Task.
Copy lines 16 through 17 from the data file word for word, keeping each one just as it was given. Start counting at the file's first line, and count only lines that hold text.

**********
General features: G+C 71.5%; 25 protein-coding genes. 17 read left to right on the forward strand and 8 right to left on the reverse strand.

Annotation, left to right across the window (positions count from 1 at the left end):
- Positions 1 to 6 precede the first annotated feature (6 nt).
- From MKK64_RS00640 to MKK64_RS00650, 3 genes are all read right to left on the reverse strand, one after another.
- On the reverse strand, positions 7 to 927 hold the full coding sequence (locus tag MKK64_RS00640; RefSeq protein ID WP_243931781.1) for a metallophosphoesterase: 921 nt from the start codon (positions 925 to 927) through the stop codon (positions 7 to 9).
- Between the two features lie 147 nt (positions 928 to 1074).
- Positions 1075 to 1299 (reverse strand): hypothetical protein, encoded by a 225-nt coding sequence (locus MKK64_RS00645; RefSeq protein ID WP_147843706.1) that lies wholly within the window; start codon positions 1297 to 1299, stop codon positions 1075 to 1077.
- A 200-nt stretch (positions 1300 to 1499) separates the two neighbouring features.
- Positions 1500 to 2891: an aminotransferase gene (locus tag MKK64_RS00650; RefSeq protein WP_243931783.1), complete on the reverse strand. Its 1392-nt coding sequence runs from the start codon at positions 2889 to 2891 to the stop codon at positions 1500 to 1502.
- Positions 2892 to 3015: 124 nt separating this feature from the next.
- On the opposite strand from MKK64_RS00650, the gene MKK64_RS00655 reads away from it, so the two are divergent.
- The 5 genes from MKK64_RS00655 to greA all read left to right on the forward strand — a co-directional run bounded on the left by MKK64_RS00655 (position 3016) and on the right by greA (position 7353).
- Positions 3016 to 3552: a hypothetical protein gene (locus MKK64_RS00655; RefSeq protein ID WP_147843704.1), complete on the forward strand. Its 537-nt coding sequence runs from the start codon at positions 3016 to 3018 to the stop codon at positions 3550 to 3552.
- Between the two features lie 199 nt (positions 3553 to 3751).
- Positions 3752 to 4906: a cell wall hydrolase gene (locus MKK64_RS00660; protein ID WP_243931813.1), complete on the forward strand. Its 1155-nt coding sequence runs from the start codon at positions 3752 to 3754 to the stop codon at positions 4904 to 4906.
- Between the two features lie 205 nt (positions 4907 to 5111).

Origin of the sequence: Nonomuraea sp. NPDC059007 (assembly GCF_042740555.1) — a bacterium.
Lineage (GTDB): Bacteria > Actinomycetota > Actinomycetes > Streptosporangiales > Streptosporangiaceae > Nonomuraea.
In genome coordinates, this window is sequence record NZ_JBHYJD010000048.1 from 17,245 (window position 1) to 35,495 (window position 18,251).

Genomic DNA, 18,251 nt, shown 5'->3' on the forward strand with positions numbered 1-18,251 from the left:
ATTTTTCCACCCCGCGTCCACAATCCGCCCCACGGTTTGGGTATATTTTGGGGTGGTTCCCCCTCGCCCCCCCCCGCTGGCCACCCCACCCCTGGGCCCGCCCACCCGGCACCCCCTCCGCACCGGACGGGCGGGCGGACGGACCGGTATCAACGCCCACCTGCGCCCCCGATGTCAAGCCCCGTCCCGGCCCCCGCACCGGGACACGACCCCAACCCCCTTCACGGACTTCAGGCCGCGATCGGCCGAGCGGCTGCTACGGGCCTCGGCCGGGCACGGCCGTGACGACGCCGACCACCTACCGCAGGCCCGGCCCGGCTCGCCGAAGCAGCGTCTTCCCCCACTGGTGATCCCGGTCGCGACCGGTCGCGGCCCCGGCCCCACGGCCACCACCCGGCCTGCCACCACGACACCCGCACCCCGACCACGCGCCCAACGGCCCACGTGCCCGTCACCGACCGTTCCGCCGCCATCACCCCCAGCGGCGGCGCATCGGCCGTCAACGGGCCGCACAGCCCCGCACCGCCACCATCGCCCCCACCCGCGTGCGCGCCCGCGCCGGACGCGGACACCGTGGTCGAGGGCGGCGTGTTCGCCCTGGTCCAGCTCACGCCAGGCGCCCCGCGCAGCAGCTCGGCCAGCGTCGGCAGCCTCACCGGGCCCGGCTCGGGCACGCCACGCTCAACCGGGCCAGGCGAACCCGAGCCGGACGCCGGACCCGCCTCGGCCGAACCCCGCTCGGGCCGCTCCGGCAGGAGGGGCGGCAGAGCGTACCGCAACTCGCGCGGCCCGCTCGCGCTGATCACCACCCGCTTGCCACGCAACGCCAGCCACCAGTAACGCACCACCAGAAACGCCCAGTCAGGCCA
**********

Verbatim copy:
- Between the two features lie 205 nt (positions 4907 to 5111).

Origin of the sequence: Nonomuraea sp. NPDC059007 (assembly GCF_042740555.1) — a bacterium.